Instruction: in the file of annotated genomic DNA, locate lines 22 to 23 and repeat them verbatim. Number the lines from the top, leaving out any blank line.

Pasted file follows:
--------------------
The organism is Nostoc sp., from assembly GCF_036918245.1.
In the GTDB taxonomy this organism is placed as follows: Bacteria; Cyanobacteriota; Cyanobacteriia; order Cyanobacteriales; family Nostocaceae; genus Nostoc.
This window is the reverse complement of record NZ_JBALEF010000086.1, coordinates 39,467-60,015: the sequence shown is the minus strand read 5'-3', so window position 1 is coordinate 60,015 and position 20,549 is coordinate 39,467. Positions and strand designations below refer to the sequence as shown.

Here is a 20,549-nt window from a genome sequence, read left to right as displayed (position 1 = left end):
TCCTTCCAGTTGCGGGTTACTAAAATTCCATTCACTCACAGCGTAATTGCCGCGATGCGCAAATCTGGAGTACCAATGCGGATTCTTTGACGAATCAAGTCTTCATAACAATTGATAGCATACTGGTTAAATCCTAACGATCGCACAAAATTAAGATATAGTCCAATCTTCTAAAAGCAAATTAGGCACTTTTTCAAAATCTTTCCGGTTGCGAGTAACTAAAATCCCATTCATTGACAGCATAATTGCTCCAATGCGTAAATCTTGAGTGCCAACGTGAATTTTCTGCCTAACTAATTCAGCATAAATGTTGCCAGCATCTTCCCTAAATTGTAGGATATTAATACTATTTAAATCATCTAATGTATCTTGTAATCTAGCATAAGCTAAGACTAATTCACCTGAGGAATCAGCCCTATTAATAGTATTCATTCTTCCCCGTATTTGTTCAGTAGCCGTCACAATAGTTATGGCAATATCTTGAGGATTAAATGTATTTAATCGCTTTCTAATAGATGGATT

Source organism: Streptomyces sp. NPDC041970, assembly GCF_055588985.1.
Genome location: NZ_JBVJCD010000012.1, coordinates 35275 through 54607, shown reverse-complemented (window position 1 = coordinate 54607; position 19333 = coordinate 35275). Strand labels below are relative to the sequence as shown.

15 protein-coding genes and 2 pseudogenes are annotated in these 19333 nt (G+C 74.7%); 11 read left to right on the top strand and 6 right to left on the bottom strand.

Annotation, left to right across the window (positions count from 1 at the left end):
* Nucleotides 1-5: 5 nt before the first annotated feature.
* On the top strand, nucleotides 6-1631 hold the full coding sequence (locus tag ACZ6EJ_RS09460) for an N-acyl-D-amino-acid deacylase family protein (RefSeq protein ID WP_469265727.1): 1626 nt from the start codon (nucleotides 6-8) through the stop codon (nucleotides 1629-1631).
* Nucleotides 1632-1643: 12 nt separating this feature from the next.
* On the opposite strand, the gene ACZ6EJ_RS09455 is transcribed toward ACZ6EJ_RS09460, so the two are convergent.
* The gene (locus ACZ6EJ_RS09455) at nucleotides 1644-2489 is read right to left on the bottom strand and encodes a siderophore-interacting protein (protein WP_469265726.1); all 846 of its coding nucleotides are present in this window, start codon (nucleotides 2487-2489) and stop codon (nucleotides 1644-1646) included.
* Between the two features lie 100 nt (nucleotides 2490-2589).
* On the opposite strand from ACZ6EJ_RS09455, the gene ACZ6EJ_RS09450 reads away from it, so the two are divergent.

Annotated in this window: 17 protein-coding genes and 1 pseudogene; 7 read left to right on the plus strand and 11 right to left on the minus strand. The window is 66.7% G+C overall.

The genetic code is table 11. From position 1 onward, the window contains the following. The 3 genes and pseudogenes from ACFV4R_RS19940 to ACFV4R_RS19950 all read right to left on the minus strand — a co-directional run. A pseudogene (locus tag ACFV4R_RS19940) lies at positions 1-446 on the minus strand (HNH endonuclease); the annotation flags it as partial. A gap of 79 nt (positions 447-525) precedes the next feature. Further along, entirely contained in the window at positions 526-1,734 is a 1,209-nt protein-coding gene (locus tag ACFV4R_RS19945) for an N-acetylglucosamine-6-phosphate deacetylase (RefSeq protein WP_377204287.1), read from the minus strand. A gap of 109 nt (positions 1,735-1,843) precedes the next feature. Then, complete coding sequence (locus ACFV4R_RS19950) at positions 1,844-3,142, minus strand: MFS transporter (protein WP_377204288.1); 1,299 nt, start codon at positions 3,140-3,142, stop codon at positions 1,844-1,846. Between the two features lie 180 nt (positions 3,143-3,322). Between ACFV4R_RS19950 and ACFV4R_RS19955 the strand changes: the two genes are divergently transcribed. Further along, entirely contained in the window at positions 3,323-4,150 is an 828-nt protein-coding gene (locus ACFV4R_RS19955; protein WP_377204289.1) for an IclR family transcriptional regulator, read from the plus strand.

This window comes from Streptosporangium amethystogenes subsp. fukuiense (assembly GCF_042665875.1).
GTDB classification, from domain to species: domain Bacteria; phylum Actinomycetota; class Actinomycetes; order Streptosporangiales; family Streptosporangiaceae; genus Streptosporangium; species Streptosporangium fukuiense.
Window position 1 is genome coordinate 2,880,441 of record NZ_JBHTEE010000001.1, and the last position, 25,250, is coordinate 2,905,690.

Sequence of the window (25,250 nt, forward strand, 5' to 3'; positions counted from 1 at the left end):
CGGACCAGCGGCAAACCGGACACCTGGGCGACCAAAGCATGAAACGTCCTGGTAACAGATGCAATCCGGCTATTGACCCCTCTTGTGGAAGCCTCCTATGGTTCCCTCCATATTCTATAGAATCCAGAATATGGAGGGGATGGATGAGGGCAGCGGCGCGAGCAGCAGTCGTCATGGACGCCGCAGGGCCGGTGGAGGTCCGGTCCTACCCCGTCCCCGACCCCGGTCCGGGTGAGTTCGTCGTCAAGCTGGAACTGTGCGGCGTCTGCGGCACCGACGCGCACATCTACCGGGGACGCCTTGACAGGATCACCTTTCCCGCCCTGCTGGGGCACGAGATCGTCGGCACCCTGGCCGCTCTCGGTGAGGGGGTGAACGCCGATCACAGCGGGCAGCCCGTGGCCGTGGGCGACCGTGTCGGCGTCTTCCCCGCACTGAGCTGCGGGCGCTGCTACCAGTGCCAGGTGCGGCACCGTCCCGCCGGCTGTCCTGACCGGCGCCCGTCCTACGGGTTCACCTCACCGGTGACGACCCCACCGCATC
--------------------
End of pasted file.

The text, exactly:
Sequence of the window (25,250 nt, forward strand, 5' to 3'; positions counted from 1 at the left end):
CGGACCAGCGGCAAACCGGACACCTGGGCGACCAAAGCATGAAACGTCCTGGTAACAGATGCAATCCGGCTATTGACCCCTCTTGTGGAAGCCTCCTATGGTTCCCTCCATATTCTATAGAATCCAGAATATGGAGGGGATGGATGAGGGCAGCGGCGCGAGCAGCAGTCGTCATGGACGCCGCAGGGCCGGTGGAGGTCCGGTCCTACCCCGTCCCCGACCCCGGTCCGGGTGAGTTCGTCGTCAAGCTGGAACTGTGCGGCGTCTGCGGCACCGACGCGCACATCTACCGGGGACGCCTTGACAGGATCACCTTTCCCGCCCTGCTGGGGCACGAGATCGTCGGCACCCTGGCCGCTCTCGGTGAGGGGGTGAACGCCGATCACAGCGGGCAGCCCGTGGCCGTGGGCGACCGTGTCGGCGTCTTCCCCGCACTGAGCTGCGGGCGCTGCTACCAGTGCCAGGTGCGGCACCGTCCCGCCGGCTGTCCTGACCGGCGCCCGTCCTACGGGTTCACCTCACCGGTGACGACCCCACCGCATC